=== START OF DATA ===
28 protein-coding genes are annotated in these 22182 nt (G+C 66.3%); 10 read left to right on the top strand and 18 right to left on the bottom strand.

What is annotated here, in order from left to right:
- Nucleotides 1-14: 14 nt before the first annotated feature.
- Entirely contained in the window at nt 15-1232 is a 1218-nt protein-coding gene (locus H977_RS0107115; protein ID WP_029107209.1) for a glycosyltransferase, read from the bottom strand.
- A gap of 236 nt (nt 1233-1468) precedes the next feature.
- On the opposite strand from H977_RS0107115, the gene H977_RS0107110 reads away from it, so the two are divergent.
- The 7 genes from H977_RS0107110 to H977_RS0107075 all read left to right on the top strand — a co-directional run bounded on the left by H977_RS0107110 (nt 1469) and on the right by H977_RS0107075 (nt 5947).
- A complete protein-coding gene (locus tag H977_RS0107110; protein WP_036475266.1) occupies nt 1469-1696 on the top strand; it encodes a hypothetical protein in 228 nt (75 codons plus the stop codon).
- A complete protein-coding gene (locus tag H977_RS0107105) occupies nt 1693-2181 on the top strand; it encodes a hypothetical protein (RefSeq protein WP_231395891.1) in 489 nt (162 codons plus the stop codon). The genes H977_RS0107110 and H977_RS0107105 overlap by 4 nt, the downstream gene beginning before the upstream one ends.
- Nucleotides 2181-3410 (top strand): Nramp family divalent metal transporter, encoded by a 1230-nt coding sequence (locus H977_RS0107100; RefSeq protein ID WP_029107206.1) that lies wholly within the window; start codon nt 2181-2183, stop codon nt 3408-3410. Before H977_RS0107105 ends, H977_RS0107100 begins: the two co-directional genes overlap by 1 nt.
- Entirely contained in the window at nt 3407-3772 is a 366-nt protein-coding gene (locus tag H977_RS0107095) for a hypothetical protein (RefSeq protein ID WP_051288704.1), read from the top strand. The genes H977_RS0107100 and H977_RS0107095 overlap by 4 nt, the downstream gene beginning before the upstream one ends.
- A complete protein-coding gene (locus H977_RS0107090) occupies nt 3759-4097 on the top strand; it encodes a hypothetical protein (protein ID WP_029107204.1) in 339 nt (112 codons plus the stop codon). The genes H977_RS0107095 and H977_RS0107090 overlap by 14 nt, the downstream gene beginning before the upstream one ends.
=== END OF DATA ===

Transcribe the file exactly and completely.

28 protein-coding genes are annotated in these 22182 nt (G+C 66.3%); 10 read left to right on the top strand and 18 right to left on the bottom strand.

What is annotated here, in order from left to right:
- Nucleotides 1-14: 14 nt before the first annotated feature.
- Entirely contained in the window at nt 15-1232 is a 1218-nt protein-coding gene (locus H977_RS0107115; protein ID WP_029107209.1) for a glycosyltransferase, read from the bottom strand.
- A gap of 236 nt (nt 1233-1468) precedes the next feature.
- On the opposite strand from H977_RS0107115, the gene H977_RS0107110 reads away from it, so the two are divergent.
- The 7 genes from H977_RS0107110 to H977_RS0107075 all read left to right on the top strand — a co-directional run bounded on the left by H977_RS0107110 (nt 1469) and on the right by H977_RS0107075 (nt 5947).
- A complete protein-coding gene (locus tag H977_RS0107110; protein WP_036475266.1) occupies nt 1469-1696 on the top strand; it encodes a hypothetical protein in 228 nt (75 codons plus the stop codon).
- A complete protein-coding gene (locus tag H977_RS0107105) occupies nt 1693-2181 on the top strand; it encodes a hypothetical protein (RefSeq protein WP_231395891.1) in 489 nt (162 codons plus the stop codon). The genes H977_RS0107110 and H977_RS0107105 overlap by 4 nt, the downstream gene beginning before the upstream one ends.
- Nucleotides 2181-3410 (top strand): Nramp family divalent metal transporter, encoded by a 1230-nt coding sequence (locus H977_RS0107100; RefSeq protein ID WP_029107206.1) that lies wholly within the window; start codon nt 2181-2183, stop codon nt 3408-3410. Before H977_RS0107105 ends, H977_RS0107100 begins: the two co-directional genes overlap by 1 nt.
- Entirely contained in the window at nt 3407-3772 is a 366-nt protein-coding gene (locus tag H977_RS0107095) for a hypothetical protein (RefSeq protein ID WP_051288704.1), read from the top strand. The genes H977_RS0107100 and H977_RS0107095 overlap by 4 nt, the downstream gene beginning before the upstream one ends.
- A complete protein-coding gene (locus H977_RS0107090) occupies nt 3759-4097 on the top strand; it encodes a hypothetical protein (protein ID WP_029107204.1) in 339 nt (112 codons plus the stop codon). The genes H977_RS0107095 and H977_RS0107090 overlap by 14 nt, the downstream gene beginning before the upstream one ends.